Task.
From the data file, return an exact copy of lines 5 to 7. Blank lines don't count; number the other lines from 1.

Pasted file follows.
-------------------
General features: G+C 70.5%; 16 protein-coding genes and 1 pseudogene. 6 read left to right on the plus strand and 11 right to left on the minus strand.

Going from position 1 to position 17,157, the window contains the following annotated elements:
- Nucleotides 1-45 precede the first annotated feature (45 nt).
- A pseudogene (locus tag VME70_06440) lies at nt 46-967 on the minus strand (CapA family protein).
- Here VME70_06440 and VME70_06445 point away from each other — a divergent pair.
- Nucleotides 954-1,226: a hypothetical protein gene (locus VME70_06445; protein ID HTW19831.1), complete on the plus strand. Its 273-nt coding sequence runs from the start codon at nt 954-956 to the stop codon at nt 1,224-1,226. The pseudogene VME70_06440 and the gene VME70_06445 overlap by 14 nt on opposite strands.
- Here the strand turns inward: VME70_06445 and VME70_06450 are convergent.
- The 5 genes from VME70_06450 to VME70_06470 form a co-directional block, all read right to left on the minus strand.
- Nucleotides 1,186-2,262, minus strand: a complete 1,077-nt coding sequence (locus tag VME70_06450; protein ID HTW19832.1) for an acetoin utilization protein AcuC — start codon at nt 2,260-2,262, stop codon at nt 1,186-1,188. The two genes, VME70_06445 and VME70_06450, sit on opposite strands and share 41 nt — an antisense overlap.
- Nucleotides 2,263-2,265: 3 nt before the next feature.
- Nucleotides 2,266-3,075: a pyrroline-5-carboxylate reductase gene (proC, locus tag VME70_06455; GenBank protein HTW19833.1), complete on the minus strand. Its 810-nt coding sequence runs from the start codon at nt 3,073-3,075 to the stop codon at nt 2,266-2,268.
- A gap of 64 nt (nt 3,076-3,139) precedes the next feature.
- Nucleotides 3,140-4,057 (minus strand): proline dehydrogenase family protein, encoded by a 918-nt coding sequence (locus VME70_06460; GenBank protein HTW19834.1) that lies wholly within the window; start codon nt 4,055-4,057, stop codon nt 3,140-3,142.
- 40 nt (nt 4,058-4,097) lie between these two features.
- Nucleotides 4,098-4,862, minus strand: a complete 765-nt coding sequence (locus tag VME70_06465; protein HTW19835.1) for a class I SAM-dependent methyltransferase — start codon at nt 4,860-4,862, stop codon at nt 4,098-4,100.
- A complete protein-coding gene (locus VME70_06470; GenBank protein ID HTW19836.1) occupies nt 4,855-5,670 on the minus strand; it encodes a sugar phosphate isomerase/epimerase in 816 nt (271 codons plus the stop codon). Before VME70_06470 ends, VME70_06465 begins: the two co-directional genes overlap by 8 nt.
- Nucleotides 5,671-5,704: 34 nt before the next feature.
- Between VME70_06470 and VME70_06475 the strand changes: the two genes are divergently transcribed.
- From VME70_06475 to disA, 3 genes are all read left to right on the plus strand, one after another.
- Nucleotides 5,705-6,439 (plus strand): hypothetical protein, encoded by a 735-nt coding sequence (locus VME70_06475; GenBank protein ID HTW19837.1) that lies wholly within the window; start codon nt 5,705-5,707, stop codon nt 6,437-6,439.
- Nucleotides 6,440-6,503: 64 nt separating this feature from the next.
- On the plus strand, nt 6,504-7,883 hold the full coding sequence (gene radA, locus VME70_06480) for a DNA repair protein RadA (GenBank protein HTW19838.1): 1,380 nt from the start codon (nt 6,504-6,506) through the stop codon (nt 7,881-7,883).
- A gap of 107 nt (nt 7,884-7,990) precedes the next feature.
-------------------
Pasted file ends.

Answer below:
- Here VME70_06440 and VME70_06445 point away from each other — a divergent pair.
- Nucleotides 954-1,226: a hypothetical protein gene (locus VME70_06445; protein ID HTW19831.1), complete on the plus strand. Its 273-nt coding sequence runs from the start codon at nt 954-956 to the stop codon at nt 1,224-1,226. The pseudogene VME70_06440 and the gene VME70_06445 overlap by 14 nt on opposite strands.
- Here the strand turns inward: VME70_06445 and VME70_06450 are convergent.